Gascón to Disband DA Unit that Notifies Victims of Assailant Parole Hearings

A spokesman for the D.A.’s office told LAMag of the reversal that victims also have a right to not be contacted about these hearings
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At a Tuesday meeting, a representative of Los Angeles District Attorney George Gascón told prosecutors that a long-held policy in which the office notifies victims of crime (or next of kin) that a parole hearing is scheduled for the inmate that harmed them or their loved ones, has been repealed. 

This news was then dispersed through an email that was sent by a supervisor who’d attended the meeting of the Parole Division Bureau of Prosecution Support Operationsknown collegially as the “lifer” unit. According to the email, the DA feels it is “not appropriate” for prosecutors to notify victims of crime and next of kin of these upcoming hearings. 

In that email, the supervisor added that Gascón also directed staff to “wind down the Lifer Unit” in the months to come. 

Three deputy attorneys general have already been transferred out of the so-called lifer unit and are now assigned elsewhere, while two remaining deputies will continue to handle cases assigned to the unit through October, according to the email. 

“There will not be a November calendar issued, nor any additional forthcoming assignments,” the message read. 

This reversal in policy has yet to be publicly announced. A spokesman for the D.A.’s office told LAMag that victims also have a right not to be contacted about these hearings.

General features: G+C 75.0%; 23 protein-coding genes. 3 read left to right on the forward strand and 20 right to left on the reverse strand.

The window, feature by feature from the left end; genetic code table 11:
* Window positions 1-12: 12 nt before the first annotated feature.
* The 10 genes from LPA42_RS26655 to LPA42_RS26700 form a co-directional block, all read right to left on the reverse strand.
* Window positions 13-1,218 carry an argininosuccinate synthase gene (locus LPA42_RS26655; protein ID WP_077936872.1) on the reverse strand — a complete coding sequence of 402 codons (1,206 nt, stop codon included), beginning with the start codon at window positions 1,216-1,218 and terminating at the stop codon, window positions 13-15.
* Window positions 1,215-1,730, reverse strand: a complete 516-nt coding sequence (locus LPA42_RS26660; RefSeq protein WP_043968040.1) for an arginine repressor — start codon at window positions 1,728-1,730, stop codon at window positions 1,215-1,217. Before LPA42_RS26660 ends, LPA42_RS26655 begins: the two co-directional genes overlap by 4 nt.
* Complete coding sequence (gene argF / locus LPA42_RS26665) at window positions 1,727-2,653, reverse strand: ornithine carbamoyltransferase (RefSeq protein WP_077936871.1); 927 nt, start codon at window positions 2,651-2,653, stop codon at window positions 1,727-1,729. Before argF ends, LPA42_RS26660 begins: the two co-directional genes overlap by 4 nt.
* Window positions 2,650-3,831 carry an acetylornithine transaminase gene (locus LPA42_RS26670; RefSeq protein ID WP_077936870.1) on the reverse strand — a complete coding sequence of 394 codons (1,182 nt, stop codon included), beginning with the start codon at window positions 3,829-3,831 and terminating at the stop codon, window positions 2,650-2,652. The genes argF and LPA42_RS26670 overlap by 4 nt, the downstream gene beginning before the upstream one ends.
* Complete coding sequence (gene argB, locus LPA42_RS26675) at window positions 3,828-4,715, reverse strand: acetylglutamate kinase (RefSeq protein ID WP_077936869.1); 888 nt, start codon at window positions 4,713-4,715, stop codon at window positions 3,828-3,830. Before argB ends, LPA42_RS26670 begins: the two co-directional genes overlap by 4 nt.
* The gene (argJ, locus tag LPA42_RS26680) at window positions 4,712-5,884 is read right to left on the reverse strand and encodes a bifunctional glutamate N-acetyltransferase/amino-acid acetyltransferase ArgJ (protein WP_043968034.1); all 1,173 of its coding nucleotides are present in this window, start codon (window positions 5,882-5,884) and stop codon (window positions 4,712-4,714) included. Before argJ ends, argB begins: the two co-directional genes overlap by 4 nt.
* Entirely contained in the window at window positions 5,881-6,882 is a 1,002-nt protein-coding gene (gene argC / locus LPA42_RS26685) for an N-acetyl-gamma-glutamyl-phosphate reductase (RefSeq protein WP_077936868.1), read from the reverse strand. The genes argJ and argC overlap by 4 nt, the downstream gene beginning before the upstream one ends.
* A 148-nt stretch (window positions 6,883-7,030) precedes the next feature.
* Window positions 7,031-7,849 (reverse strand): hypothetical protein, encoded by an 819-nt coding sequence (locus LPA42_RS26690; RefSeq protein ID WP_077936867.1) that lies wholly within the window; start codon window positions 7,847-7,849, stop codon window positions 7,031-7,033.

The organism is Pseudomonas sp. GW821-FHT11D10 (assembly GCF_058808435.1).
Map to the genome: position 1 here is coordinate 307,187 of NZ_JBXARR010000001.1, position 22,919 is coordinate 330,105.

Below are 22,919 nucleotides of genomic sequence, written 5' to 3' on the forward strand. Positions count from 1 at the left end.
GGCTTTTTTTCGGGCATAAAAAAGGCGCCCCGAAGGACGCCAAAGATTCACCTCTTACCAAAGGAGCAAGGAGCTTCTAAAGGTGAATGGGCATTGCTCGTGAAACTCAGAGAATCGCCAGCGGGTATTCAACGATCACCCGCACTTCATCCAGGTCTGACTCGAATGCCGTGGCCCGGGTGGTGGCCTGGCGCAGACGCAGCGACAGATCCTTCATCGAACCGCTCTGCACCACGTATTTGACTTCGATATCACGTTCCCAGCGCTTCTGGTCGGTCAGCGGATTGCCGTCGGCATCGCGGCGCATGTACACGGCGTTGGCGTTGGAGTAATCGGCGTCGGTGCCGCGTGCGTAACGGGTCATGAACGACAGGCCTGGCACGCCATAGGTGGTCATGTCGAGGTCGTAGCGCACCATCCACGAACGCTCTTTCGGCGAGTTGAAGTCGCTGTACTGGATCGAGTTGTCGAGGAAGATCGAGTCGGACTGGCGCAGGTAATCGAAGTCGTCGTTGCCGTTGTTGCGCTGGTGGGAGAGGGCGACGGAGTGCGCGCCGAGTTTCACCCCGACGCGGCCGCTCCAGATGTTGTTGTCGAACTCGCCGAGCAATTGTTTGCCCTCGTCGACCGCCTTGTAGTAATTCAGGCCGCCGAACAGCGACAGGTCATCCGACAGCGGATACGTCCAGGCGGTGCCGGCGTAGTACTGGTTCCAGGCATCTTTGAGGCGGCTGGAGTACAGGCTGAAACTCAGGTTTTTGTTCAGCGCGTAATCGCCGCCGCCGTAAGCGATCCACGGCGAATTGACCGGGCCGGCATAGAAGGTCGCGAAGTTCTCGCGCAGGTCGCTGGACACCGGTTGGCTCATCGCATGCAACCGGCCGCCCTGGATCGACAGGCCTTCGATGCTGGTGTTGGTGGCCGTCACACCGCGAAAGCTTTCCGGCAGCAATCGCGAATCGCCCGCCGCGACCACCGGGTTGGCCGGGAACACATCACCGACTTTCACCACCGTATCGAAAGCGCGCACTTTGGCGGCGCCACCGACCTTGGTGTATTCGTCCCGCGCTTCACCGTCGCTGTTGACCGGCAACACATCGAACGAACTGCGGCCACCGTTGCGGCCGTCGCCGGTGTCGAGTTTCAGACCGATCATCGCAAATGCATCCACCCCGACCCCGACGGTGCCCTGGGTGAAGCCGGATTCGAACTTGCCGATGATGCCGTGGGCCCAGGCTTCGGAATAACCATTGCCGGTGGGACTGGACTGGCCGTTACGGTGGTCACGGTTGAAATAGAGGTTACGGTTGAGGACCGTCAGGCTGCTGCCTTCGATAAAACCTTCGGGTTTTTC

“After consulting with victim experts, we do not believe this is a trauma-informed approach. Contacting victims and their next of kin can be very triggering, especially if they do not welcome the intrusion. We consulted with the CDCR and they have advised and confirmed that it is their responsibility to contact victims who have registered for notifications and provide information and support to those victims,” the statement reads. 

Defendants found guilty of murder and other violent crimes served sentences of hundreds of years to life in prison. Victims or their next of kin didn’t register for notification of parole hearings as they had little reason to expect a parole hearing would ever occur. 

But a cascade of criminal sentencing reforms at the state and county level in recent years—such as so-called elder and youthful parole and resentencing statutes have been coupled with Gascón’s own scrapping of enhancements for things like hate crimes, gangs, and firearm allegations.

Of all the sweeping changes Gascón has made since taking office, some involving the shifting of duties toward victims have set off some of the biggest firestorms.

For decades, the prosecutor’s office routinely notified victims of crime or next of kin when a parole hearing was upcoming. The D.A. also sent representatives to hearings to argue against the early release of offenders. A Gascón edict from February 2021 did away with the latter policy; this week’s announcement has seemingly now done away with the former.